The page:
TDC 63 Judges’ Profiles: The Curious Case of Ben Schott
As the TDC 63 /Typography 38 competition entries pour in we are excited to introduce the vastly talented people who make up our international team of judges this year. This is the first in a series of profiles.
Ben Schott is the bestselling author and designer of the Schott’s Original Miscellany and Schott’s Almanac series. Together with his most recent book Schottenfreude, these have sold more than 2.5 million copies and have been translated into 21 languages (including Braille).
Born in London in 1974, Ben graduated from Gonville & Caius College, Cambridge, where he majored in Social & Political Sciences. After a fleeting career in advertising, he spent seven years as a professional photographer. Schott is now a contributing columnist to The New York Times, and writes for a variety of publications including Bon Appétit, The Spectator, and Playboy. He divides his time between New York and London, and is married to the travel journalist Pavia Rosati.
You are an author who also designs and typesets his own books. What prompted you to start doing that and when?
I’ve always loved graphic design—the quest to use as little ink as possible to convey the maximum message. And so, at school I designed posters, and at college I designed the hell out of my essays. When, after an absurdly brief moment in advertising, I became a photographer I sent out graphic design Christmas cards to remind my clients I was alive. One of these, miraculously, transformed itself into my first book… and all my interests—design, type, photography, copywriting—coalesced.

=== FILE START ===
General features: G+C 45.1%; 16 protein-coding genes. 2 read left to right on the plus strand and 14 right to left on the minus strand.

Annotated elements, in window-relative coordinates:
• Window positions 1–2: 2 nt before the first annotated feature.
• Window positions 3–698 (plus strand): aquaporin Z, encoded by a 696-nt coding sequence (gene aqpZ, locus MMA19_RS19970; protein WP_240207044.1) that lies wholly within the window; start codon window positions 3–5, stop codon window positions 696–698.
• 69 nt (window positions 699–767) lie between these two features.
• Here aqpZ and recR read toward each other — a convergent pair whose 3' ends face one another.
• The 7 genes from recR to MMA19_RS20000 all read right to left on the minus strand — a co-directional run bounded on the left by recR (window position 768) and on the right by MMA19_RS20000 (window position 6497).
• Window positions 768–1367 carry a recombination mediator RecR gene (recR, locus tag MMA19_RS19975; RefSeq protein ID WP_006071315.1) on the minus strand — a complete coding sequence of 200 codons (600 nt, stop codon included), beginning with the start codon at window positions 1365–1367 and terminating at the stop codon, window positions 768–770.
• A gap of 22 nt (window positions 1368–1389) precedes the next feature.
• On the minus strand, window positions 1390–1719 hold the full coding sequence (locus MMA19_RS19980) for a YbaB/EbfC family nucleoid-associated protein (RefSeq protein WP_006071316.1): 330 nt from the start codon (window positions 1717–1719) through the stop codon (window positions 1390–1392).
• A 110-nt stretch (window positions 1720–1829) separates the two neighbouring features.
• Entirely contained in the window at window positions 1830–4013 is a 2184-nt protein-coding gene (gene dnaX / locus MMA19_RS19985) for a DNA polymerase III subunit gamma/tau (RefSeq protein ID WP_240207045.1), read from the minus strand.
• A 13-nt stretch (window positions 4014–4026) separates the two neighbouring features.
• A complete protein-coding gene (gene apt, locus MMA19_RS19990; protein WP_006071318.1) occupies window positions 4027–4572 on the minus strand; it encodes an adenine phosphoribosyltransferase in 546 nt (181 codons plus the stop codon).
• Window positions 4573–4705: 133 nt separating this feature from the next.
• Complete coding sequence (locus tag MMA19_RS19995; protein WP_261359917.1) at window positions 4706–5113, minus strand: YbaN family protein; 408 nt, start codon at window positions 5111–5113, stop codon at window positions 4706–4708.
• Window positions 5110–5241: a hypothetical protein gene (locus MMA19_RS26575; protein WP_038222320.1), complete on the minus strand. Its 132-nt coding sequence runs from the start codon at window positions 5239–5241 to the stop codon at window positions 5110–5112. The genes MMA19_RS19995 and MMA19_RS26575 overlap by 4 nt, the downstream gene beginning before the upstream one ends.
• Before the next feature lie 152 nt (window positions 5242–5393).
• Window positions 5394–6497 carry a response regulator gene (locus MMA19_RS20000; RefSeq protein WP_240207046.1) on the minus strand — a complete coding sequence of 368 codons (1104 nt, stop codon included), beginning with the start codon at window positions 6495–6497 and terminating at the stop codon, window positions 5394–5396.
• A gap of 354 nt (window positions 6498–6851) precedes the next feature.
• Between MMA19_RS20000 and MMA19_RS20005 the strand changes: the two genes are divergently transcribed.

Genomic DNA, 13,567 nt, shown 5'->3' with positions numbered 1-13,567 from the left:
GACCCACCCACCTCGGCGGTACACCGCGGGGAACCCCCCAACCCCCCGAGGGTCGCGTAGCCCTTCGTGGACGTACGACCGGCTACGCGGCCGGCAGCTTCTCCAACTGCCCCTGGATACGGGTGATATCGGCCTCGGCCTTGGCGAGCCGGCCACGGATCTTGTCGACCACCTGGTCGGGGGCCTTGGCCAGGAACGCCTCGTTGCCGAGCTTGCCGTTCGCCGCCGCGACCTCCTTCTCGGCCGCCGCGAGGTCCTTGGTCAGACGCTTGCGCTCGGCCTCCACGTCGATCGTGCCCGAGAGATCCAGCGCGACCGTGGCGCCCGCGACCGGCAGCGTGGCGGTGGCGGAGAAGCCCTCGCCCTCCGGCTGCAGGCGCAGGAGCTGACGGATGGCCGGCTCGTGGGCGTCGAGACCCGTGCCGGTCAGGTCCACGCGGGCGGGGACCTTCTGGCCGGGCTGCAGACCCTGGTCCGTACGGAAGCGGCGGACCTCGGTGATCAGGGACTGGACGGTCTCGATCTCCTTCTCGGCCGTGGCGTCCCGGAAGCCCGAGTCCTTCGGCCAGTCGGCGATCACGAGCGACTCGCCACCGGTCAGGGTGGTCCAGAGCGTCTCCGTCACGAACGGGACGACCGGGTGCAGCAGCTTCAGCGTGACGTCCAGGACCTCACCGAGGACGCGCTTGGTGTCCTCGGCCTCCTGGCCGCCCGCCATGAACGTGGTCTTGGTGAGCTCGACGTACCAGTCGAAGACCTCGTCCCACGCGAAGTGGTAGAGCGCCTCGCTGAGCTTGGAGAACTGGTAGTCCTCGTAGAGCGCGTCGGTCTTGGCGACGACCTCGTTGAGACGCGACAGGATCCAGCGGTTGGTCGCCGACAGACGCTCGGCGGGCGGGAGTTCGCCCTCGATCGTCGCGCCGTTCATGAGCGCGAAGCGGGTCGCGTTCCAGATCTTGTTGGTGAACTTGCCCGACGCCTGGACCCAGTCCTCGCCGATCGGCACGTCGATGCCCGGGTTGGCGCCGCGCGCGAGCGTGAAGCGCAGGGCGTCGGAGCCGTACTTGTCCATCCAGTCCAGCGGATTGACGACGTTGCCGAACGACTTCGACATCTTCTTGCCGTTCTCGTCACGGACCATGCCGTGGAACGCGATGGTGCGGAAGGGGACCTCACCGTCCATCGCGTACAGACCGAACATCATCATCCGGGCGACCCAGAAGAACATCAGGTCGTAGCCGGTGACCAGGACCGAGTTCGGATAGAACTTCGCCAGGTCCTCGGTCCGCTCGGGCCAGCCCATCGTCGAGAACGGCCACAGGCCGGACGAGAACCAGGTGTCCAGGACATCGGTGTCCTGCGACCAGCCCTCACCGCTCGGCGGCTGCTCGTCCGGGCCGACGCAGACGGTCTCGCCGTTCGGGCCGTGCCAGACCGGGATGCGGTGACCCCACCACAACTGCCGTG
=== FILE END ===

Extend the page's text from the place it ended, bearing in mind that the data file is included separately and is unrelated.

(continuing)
I doubt you picked up your typographical skills at Gonville & Caius, where did you learn about type?
As professionals will no doubt spot, I am self taught. I admire and try to learn from a vast array of designers from Edward Tufte and Michael Bierut to Leanne Shapton and Louise Fili. The designers I love are those whose work you can spot at 100 yards. If I aspire to anything, it’s that.
Good typographers are very conscious of meaning, but writers are not necessarily attuned to the tenets of design. How does your writing inform your sense of typography?
For me, writing and design are inexorably linked: like cooking and eating – each informs the other. When I get bored of design, I write … and vice versa. And the tight “box” of graphic design means you have to write creatively to exploit your constraints. But this can get a little elaborate: wherever possible I design paragraphs so they finish fully and elegantly justified. This means the deployment of the occasional “curiously” or “splendidly” to fill the extra space.
You sit on both sides of the table—as a designer and a writer. Have you ever had to “defend” your design and typographical input with publishers?
Occasionally, when working with a new magazine or newspaper, there is a moment when the Art Director says: “What do you mean he’s designing it himself?!” But in every case we’ve found a happy marriage of their house style and mine.